Mel Dominguez

Mel Dominguez

President, CEO, and Founder

The other day, I was browsing through my Facebook feed when I stumbled upon an interesting story. The article speaks of some concoction that can prevent and treat a wide range of medical conditions such as kidney stones and pneumonia. I was hooked, but aware that it looked too good to be true. There was no credible medical proof or study cited. Nothing even remotely scientific. The publication is something I have never heard of or encountered before.


That’s when I thought, that article must be fake news.

Now, there’s a lot to unpack about fake news – and trying to dissect these elements will require a much longer space and time than this. So perhaps, for now, it’s best to contemplate on the approach that we can adapt to help minimize the impact of this reprehensible phenomenon.


And as demonstrated above, we’re just not talking about politics. While the concept of fake news gained popularity because of today’s political climate both here and abroad, fabricated information passed off as “news” exists in many other sectors. It exists in health news. They exist in entertainment. They can also exist in brands and corporations.


Sadly, the practice of marketing and public relations is not innocent in the proliferation of such falsities. In as much as some of the false news are created merely for the hits and the likes, others remain driven by an agenda, ideology, or advocacy. Therefore, it’s not enough to correct an error in addressing fake news; sometimes you do need to convince people effectively as well.


This probably would have been much easier to address when information was primarily disseminated through newspapers, television and radio. There was an established process that filters out the lies from the facts.


But with the advent of the Internet and social media, things got a little more complicated. While access to and production of information was democratized, this also meant anything — whether they’re factual or not — can get out and gain traction.


Anyone can create a fake news site, invent, and publish a negative story about anything or anyone they dislike. The story is posted on people’s social accounts, and it gets shared rapidly somehow. Unfortunately, social media is an unforgiving and unforgetting medium. And when something spreads like wildfire, it is difficult for it to address.


But just because something is difficult doesn’t mean it’s impossible.


The truth is, it’s your standard PR crisis methodology. PR companies must be equipped with the skills, strategies – and yes, connections – to confront these difficulties. And practitioners need to be creative on this. For it remains true that the best way to defeat fake news is by being forthcoming with the truth. But that is only half of the equation. Public relations strategies and PR campaigns must frame the message in a way that will resonate with the target audience. Initiatives that solely focus on getting the message out will be an exercise in futility.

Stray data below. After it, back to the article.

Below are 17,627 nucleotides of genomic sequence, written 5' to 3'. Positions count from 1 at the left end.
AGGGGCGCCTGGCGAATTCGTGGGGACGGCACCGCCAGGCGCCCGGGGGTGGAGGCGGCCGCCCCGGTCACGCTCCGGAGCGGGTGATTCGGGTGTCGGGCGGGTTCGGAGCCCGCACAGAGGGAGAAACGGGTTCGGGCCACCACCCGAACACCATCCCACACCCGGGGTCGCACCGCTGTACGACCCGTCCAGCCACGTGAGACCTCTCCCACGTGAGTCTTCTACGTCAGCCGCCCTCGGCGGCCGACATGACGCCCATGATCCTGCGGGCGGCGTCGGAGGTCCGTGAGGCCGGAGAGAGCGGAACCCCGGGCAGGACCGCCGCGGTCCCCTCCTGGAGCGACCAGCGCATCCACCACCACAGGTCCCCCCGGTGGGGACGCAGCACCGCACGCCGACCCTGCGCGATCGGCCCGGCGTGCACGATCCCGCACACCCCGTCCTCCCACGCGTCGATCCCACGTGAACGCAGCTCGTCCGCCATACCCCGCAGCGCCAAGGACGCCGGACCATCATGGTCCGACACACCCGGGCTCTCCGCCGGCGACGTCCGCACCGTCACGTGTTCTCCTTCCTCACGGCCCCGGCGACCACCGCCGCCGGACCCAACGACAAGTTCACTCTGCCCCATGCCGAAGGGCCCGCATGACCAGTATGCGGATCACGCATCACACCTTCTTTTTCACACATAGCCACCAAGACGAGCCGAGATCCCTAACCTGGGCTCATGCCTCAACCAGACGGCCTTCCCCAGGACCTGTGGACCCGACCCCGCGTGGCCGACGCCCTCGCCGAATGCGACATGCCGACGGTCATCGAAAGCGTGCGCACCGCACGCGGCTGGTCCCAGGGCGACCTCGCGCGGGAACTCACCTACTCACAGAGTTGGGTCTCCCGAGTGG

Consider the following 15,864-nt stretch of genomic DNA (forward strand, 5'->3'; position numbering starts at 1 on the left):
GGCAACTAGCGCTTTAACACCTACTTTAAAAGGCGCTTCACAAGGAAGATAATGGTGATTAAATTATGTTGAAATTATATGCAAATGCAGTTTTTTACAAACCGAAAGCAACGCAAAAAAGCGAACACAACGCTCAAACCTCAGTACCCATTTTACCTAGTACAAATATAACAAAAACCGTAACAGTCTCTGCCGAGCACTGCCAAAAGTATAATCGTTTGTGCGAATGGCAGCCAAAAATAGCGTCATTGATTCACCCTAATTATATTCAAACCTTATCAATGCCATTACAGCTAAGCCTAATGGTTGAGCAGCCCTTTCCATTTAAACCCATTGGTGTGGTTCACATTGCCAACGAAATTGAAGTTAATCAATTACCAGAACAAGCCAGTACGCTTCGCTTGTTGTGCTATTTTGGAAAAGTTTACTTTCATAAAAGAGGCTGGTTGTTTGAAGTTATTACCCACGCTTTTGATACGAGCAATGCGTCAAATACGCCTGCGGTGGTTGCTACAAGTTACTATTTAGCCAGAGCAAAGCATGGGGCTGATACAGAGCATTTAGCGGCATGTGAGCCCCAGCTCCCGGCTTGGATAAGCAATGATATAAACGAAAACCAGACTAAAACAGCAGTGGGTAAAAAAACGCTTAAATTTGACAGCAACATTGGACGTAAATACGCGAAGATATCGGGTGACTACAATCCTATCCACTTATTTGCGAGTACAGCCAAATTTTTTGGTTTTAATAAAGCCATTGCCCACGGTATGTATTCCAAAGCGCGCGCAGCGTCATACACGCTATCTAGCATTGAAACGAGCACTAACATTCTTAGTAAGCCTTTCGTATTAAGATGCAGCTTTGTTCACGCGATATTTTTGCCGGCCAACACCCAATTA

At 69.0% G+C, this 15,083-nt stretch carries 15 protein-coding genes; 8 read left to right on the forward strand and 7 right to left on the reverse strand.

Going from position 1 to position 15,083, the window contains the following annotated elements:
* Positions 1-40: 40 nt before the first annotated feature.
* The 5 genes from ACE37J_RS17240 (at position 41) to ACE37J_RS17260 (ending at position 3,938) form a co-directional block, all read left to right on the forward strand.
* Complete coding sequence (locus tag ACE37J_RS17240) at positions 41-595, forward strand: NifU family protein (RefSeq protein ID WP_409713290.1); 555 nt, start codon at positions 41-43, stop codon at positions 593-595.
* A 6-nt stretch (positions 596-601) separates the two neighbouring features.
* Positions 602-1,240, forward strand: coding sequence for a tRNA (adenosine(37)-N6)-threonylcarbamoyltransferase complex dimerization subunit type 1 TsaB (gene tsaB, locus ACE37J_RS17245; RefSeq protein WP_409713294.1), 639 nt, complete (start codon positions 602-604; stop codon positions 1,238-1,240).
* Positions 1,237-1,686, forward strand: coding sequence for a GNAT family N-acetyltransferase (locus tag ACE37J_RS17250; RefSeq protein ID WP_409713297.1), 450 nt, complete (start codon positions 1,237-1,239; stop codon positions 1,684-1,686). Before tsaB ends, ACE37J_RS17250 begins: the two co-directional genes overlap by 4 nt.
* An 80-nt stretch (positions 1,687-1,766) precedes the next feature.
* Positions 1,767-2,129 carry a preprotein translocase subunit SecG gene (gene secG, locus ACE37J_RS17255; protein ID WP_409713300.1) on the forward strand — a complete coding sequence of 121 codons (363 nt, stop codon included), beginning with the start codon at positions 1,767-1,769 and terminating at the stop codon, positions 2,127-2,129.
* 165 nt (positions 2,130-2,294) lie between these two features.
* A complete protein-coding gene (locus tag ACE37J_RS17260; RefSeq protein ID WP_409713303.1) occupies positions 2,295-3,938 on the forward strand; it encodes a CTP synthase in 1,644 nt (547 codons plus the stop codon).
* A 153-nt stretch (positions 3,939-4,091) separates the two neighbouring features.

Yes, go ahead and share the truth and the facts through more established media outlets – print, television, online journalism platforms, and radio. But never neglect the channel where the wildfire started and confront it head on – creatively. A sound public relations strategy against fake news need to account for giving the facts to the people who need it in a form that they want.


As professional communicators and storytellers, we are responsible for maintaining the credibility of the information space. We must help defend it. Ultimately, the war against fake news will completely succeed when media literacy is fully addressed — when everyone learns how to fully discern truthful information from opinion, the lies from the facts. And while we cannot directly help educate the public, we can help ensure that there’s always an avenue they can go to when they start looking for a credible source of information.


For fake news has no place in public relations, marketing and advertising in as much as it has no place in journalism. They’re just well-packaged lies. And there must be no room for lies in public affairs. Because it does not only derail social progress or unforgivably twist history – it can also cause companies significant losses, promising brands to crash, and in the case of medical fake news, they can also cost lives.


This originally appeared on a LinkedIn Pulse article of Mel Dominguez.

Comment on the post by going to the original article here.

Mel Dominguez

President, CEO, and Founder

With only a business card, a laptop, and a whole lot of guts, Mel Dominguez founded Dominguez Marketing Communications back when IT was an untouched territory in the early 90s. From a kitchen-based offitce to now one of the most respected PR Agency in the Philippines, Dominguez Marketing continues to be an industry leader trusted by leading firms both locally and internationally, with over two decades of experience under its belt, launching many brands in the Philippines which includes Cisco, HP, Netflix, and Twitter to name a few. Mel Dominguez also founded Events @ Work, the marketing arm of Dominguez Marketing Communications.